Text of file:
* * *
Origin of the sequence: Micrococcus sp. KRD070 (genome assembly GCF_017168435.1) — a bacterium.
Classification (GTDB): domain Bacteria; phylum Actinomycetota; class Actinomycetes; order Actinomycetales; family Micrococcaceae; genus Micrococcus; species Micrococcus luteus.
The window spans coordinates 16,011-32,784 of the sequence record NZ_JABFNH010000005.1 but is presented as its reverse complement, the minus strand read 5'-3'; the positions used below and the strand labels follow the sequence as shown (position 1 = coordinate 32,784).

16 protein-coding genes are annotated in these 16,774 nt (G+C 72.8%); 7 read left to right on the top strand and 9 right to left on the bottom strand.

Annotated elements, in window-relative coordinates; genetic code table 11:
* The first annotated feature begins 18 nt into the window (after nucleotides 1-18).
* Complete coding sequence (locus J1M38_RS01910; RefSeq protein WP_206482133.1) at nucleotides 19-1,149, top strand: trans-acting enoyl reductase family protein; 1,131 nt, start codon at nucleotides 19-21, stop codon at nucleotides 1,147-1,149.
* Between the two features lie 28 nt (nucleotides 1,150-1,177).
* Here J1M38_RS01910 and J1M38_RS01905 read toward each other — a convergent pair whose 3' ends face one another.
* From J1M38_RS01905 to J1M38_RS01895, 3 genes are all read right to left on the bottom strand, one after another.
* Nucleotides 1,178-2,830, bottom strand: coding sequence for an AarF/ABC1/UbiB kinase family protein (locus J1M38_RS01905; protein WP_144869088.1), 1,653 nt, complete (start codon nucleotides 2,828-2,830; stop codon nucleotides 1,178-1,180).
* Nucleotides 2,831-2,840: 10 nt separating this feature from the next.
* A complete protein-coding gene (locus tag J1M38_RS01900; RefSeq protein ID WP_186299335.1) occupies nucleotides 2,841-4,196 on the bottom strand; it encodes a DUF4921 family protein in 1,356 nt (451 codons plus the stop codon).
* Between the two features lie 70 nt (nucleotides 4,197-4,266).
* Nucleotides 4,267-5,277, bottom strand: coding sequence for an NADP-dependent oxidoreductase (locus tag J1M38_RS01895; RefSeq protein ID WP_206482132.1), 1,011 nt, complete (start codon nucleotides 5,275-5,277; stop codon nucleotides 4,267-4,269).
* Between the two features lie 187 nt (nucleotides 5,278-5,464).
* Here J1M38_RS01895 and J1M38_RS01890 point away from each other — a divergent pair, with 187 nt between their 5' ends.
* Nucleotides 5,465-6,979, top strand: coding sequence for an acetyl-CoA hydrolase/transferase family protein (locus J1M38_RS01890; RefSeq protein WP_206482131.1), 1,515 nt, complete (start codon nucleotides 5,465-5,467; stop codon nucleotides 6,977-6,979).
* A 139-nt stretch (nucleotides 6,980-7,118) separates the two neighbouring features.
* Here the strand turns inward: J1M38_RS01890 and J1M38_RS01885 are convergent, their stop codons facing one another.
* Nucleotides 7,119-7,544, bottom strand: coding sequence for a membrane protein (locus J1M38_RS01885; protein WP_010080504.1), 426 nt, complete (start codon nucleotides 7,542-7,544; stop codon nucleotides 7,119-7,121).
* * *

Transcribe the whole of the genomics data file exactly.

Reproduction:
Origin of the sequence: Micrococcus sp. KRD070 (genome assembly GCF_017168435.1) — a bacterium.
Classification (GTDB): domain Bacteria; phylum Actinomycetota; class Actinomycetes; order Actinomycetales; family Micrococcaceae; genus Micrococcus; species Micrococcus luteus.
The window spans coordinates 16,011-32,784 of the sequence record NZ_JABFNH010000005.1 but is presented as its reverse complement, the minus strand read 5'-3'; the positions used below and the strand labels follow the sequence as shown (position 1 = coordinate 32,784).

16 protein-coding genes are annotated in these 16,774 nt (G+C 72.8%); 7 read left to right on the top strand and 9 right to left on the bottom strand.

Annotated elements, in window-relative coordinates; genetic code table 11:
* The first annotated feature begins 18 nt into the window (after nucleotides 1-18).
* Complete coding sequence (locus J1M38_RS01910; RefSeq protein WP_206482133.1) at nucleotides 19-1,149, top strand: trans-acting enoyl reductase family protein; 1,131 nt, start codon at nucleotides 19-21, stop codon at nucleotides 1,147-1,149.
* Between the two features lie 28 nt (nucleotides 1,150-1,177).
* Here J1M38_RS01910 and J1M38_RS01905 read toward each other — a convergent pair whose 3' ends face one another.
* From J1M38_RS01905 to J1M38_RS01895, 3 genes are all read right to left on the bottom strand, one after another.
* Nucleotides 1,178-2,830, bottom strand: coding sequence for an AarF/ABC1/UbiB kinase family protein (locus J1M38_RS01905; protein WP_144869088.1), 1,653 nt, complete (start codon nucleotides 2,828-2,830; stop codon nucleotides 1,178-1,180).
* Nucleotides 2,831-2,840: 10 nt separating this feature from the next.
* A complete protein-coding gene (locus tag J1M38_RS01900; RefSeq protein ID WP_186299335.1) occupies nucleotides 2,841-4,196 on the bottom strand; it encodes a DUF4921 family protein in 1,356 nt (451 codons plus the stop codon).
* Between the two features lie 70 nt (nucleotides 4,197-4,266).
* Nucleotides 4,267-5,277, bottom strand: coding sequence for an NADP-dependent oxidoreductase (locus tag J1M38_RS01895; RefSeq protein ID WP_206482132.1), 1,011 nt, complete (start codon nucleotides 5,275-5,277; stop codon nucleotides 4,267-4,269).
* Between the two features lie 187 nt (nucleotides 5,278-5,464).
* Here J1M38_RS01895 and J1M38_RS01890 point away from each other — a divergent pair, with 187 nt between their 5' ends.
* Nucleotides 5,465-6,979, top strand: coding sequence for an acetyl-CoA hydrolase/transferase family protein (locus J1M38_RS01890; RefSeq protein WP_206482131.1), 1,515 nt, complete (start codon nucleotides 5,465-5,467; stop codon nucleotides 6,977-6,979).
* A 139-nt stretch (nucleotides 6,980-7,118) separates the two neighbouring features.
* Here the strand turns inward: J1M38_RS01890 and J1M38_RS01885 are convergent, their stop codons facing one another.
* Nucleotides 7,119-7,544, bottom strand: coding sequence for a membrane protein (locus J1M38_RS01885; protein WP_010080504.1), 426 nt, complete (start codon nucleotides 7,542-7,544; stop codon nucleotides 7,119-7,121).